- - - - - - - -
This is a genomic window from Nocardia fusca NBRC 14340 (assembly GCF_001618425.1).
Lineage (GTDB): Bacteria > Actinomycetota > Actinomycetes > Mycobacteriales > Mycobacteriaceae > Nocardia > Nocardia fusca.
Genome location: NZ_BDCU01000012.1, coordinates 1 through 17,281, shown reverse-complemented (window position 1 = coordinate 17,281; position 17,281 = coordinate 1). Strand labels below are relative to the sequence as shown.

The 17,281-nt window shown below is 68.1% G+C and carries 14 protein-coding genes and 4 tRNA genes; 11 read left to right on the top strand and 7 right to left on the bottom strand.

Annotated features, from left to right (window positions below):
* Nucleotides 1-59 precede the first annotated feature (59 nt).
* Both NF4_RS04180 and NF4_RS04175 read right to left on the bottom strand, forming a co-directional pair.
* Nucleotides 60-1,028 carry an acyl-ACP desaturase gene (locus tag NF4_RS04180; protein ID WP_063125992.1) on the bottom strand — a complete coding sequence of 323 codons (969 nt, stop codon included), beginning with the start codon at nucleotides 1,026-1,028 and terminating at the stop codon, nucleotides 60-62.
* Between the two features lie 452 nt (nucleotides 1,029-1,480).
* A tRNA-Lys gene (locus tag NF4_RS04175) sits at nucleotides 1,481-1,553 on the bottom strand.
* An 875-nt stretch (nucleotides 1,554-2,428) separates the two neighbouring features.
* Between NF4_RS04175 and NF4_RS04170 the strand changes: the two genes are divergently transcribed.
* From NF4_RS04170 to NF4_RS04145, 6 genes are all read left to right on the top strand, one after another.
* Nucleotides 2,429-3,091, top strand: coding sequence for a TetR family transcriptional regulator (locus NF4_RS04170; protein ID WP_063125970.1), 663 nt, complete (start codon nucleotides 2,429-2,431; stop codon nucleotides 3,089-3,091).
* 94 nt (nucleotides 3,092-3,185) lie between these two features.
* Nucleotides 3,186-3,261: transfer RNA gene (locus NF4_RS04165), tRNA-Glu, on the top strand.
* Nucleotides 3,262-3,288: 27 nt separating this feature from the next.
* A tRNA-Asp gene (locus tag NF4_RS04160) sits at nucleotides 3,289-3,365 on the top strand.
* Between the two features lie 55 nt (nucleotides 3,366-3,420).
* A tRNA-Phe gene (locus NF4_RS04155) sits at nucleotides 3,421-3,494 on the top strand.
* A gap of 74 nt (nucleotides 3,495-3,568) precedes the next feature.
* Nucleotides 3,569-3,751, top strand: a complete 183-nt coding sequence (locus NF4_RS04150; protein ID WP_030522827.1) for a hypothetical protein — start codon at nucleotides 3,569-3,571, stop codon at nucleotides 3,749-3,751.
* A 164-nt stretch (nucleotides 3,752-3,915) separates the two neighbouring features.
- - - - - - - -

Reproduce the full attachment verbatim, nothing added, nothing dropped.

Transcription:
This is a genomic window from Nocardia fusca NBRC 14340 (assembly GCF_001618425.1).
Lineage (GTDB): Bacteria > Actinomycetota > Actinomycetes > Mycobacteriales > Mycobacteriaceae > Nocardia > Nocardia fusca.
Genome location: NZ_BDCU01000012.1, coordinates 1 through 17,281, shown reverse-complemented (window position 1 = coordinate 17,281; position 17,281 = coordinate 1). Strand labels below are relative to the sequence as shown.

The 17,281-nt window shown below is 68.1% G+C and carries 14 protein-coding genes and 4 tRNA genes; 11 read left to right on the top strand and 7 right to left on the bottom strand.

Annotated features, from left to right (window positions below):
* Nucleotides 1-59 precede the first annotated feature (59 nt).
* Both NF4_RS04180 and NF4_RS04175 read right to left on the bottom strand, forming a co-directional pair.
* Nucleotides 60-1,028 carry an acyl-ACP desaturase gene (locus tag NF4_RS04180; protein ID WP_063125992.1) on the bottom strand — a complete coding sequence of 323 codons (969 nt, stop codon included), beginning with the start codon at nucleotides 1,026-1,028 and terminating at the stop codon, nucleotides 60-62.
* Between the two features lie 452 nt (nucleotides 1,029-1,480).
* A tRNA-Lys gene (locus tag NF4_RS04175) sits at nucleotides 1,481-1,553 on the bottom strand.
* An 875-nt stretch (nucleotides 1,554-2,428) separates the two neighbouring features.
* Between NF4_RS04175 and NF4_RS04170 the strand changes: the two genes are divergently transcribed.
* From NF4_RS04170 to NF4_RS04145, 6 genes are all read left to right on the top strand, one after another.
* Nucleotides 2,429-3,091, top strand: coding sequence for a TetR family transcriptional regulator (locus NF4_RS04170; protein ID WP_063125970.1), 663 nt, complete (start codon nucleotides 2,429-2,431; stop codon nucleotides 3,089-3,091).
* 94 nt (nucleotides 3,092-3,185) lie between these two features.
* Nucleotides 3,186-3,261: transfer RNA gene (locus NF4_RS04165), tRNA-Glu, on the top strand.
* Nucleotides 3,262-3,288: 27 nt separating this feature from the next.
* A tRNA-Asp gene (locus tag NF4_RS04160) sits at nucleotides 3,289-3,365 on the top strand.
* Between the two features lie 55 nt (nucleotides 3,366-3,420).
* A tRNA-Phe gene (locus NF4_RS04155) sits at nucleotides 3,421-3,494 on the top strand.
* A gap of 74 nt (nucleotides 3,495-3,568) precedes the next feature.
* Nucleotides 3,569-3,751, top strand: a complete 183-nt coding sequence (locus NF4_RS04150; protein ID WP_030522827.1) for a hypothetical protein — start codon at nucleotides 3,569-3,571, stop codon at nucleotides 3,749-3,751.
* A 164-nt stretch (nucleotides 3,752-3,915) separates the two neighbouring features.